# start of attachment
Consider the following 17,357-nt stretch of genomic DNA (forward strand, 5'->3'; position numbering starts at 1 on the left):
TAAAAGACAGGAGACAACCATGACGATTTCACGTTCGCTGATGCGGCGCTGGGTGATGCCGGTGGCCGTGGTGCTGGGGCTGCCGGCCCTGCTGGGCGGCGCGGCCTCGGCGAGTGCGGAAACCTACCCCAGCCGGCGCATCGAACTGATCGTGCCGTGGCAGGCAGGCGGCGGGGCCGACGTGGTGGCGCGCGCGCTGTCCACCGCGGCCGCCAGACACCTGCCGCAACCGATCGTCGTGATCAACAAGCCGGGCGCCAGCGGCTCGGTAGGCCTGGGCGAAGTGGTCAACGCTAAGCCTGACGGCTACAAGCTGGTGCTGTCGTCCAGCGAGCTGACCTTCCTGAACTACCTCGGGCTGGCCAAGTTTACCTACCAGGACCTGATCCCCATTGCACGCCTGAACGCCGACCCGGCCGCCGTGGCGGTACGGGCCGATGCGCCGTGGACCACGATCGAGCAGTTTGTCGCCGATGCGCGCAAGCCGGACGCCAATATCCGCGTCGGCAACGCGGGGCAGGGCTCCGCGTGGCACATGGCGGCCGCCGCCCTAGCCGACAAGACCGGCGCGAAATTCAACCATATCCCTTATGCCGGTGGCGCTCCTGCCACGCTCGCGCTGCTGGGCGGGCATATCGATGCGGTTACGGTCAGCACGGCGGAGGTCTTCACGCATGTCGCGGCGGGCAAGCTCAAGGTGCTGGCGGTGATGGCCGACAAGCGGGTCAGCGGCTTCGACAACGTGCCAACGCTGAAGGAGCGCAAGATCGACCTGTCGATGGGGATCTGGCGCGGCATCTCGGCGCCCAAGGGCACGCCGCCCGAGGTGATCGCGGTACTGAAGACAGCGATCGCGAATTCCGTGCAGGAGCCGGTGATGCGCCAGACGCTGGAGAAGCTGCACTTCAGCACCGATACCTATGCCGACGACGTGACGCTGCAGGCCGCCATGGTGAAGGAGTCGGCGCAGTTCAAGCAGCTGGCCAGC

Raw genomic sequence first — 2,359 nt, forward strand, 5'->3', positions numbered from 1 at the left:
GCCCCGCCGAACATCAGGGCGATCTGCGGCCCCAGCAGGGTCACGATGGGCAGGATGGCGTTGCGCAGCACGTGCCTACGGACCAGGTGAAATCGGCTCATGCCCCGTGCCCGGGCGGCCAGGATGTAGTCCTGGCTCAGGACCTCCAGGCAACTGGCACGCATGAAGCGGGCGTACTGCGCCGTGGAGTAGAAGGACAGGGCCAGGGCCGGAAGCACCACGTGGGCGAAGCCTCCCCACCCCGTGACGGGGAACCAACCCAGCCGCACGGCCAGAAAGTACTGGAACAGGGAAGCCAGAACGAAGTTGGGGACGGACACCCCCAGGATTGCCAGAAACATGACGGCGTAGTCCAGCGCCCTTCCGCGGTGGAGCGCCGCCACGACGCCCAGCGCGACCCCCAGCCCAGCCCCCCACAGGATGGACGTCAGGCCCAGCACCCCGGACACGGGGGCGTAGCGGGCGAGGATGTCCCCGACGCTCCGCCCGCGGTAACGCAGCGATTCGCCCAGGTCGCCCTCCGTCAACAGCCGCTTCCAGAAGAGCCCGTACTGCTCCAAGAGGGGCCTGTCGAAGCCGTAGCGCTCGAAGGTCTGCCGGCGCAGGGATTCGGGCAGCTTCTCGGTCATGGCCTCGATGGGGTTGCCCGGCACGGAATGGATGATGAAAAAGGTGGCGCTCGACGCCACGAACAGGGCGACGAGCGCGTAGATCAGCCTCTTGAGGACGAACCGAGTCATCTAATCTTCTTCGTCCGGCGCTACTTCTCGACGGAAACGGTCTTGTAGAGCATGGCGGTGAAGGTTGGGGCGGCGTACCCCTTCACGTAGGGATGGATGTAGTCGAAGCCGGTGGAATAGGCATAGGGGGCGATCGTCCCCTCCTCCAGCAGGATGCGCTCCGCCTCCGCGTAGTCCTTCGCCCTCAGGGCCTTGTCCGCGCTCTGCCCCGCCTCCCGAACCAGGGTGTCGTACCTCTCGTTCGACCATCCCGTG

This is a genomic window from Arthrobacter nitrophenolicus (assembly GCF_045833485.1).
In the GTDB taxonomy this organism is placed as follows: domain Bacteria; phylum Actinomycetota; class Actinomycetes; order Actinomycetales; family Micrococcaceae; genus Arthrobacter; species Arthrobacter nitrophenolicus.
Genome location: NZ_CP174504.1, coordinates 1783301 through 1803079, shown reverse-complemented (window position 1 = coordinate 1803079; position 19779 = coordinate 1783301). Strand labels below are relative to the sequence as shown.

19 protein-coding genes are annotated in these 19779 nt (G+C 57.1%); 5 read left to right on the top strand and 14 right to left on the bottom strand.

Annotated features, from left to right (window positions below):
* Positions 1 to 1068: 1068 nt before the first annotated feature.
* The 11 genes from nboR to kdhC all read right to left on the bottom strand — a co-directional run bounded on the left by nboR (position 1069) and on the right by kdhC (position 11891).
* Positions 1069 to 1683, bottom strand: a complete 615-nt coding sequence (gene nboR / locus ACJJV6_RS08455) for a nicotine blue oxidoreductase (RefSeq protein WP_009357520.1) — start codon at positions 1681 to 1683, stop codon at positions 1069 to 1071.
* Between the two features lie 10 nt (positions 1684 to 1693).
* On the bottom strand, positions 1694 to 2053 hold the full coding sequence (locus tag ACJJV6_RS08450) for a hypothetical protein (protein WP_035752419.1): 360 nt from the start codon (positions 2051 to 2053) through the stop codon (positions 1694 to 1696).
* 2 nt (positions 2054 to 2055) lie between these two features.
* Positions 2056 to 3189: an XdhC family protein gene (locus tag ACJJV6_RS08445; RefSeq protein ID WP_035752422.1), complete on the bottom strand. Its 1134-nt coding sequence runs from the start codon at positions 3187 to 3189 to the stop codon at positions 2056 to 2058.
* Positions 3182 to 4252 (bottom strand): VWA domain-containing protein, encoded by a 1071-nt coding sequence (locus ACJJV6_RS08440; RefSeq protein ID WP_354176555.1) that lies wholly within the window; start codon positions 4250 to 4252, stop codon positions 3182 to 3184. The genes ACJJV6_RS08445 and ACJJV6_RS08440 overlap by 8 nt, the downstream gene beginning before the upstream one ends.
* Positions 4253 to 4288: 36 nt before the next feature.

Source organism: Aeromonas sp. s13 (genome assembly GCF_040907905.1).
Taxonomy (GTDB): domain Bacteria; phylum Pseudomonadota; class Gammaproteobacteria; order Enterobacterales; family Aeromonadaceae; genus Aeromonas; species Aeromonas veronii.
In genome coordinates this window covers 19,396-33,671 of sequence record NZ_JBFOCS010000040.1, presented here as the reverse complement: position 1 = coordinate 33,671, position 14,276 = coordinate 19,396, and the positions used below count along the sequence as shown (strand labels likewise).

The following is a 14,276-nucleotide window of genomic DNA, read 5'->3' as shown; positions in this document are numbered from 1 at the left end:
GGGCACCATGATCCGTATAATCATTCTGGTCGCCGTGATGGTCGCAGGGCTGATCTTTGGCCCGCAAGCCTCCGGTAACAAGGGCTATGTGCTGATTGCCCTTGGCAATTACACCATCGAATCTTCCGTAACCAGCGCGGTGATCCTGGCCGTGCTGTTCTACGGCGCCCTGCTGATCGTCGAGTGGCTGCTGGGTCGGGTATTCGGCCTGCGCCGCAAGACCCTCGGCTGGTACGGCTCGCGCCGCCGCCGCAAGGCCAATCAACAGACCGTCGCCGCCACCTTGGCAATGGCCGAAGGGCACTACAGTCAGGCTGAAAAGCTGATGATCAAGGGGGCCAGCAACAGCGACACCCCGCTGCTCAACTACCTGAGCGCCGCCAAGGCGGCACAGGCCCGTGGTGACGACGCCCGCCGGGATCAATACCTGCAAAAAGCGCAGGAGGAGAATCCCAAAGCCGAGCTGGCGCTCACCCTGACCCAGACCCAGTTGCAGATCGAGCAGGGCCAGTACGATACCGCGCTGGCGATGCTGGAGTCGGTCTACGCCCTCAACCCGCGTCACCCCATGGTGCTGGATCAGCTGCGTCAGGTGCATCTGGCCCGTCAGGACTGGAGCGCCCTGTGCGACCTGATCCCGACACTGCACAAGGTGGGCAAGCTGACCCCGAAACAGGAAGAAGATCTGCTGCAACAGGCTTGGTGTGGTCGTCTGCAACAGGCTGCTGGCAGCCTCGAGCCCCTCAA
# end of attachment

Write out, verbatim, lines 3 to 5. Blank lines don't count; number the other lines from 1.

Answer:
Raw genomic sequence first — 2,359 nt, forward strand, 5'->3', positions numbered from 1 at the left:
GCCCCGCCGAACATCAGGGCGATCTGCGGCCCCAGCAGGGTCACGATGGGCAGGATGGCGTTGCGCAGCACGTGCCTACGGACCAGGTGAAATCGGCTCATGCCCCGTGCCCGGGCGGCCAGGATGTAGTCCTGGCTCAGGACCTCCAGGCAACTGGCACGCATGAAGCGGGCGTACTGCGCCGTGGAGTAGAAGGACAGGGCCAGGGCCGGAAGCACCACGTGGGCGAAGCCTCCCCACCCCGTGACGGGGAACCAACCCAGCCGCACGGCCAGAAAGTACTGGAACAGGGAAGCCAGAACGAAGTTGGGGACGGACACCCCCAGGATTGCCAGAAACATGACGGCGTAGTCCAGCGCCCTTCCGCGGTGGAGCGCCGCCACGACGCCCAGCGCGACCCCCAGCCCAGCCCCCCACAGGATGGACGTCAGGCCCAGCACCCCGGACACGGGGGCGTAGCGGGCGAGGATGTCCCCGACGCTCCGCCCGCGGTAACGCAGCGATTCGCCCAGGTCGCCCTCCGTCAACAGCCGCTTCCAGAAGAGCCCGTACTGCTCCAAGAGGGGCCTGTCGAAGCCGTAGCGCTCGAAGGTCTGCCGGCGCAGGGATTCGGGCAGCTTCTCGGTCATGGCCTCGATGGGGTTGCCCGGCACGGAATGGATGATGAAAAAGGTGGCGCTCGACGCCACGAACAGGGCGACGAGCGCGTAGATCAGCCTCTTGAGGACGAACCGAGTCATCTAATCTTCTTCGTCCGGCGCTACTTCTCGACGGAAACGGTCTTGTAGAGCATGGCGGTGAAGGTTGGGGCGGCGTACCCCTTCACGTAGGGATGGATGTAGTCGAAGCCGGTGGAATAGGCATAGGGGGCGATCGTCCCCTCCTCCAGCAGGATGCGCTCCGCCTCCGCGTAGTCCTTCGCCCTCAGGGCCTTGTCCGCGCTCTGCCCCGCCTCCCGAACCAGGGTGTCGTACCTCTCGTTCGACCATCCCGTG

This is a genomic window from Arthrobacter nitrophenolicus (assembly GCF_045833485.1).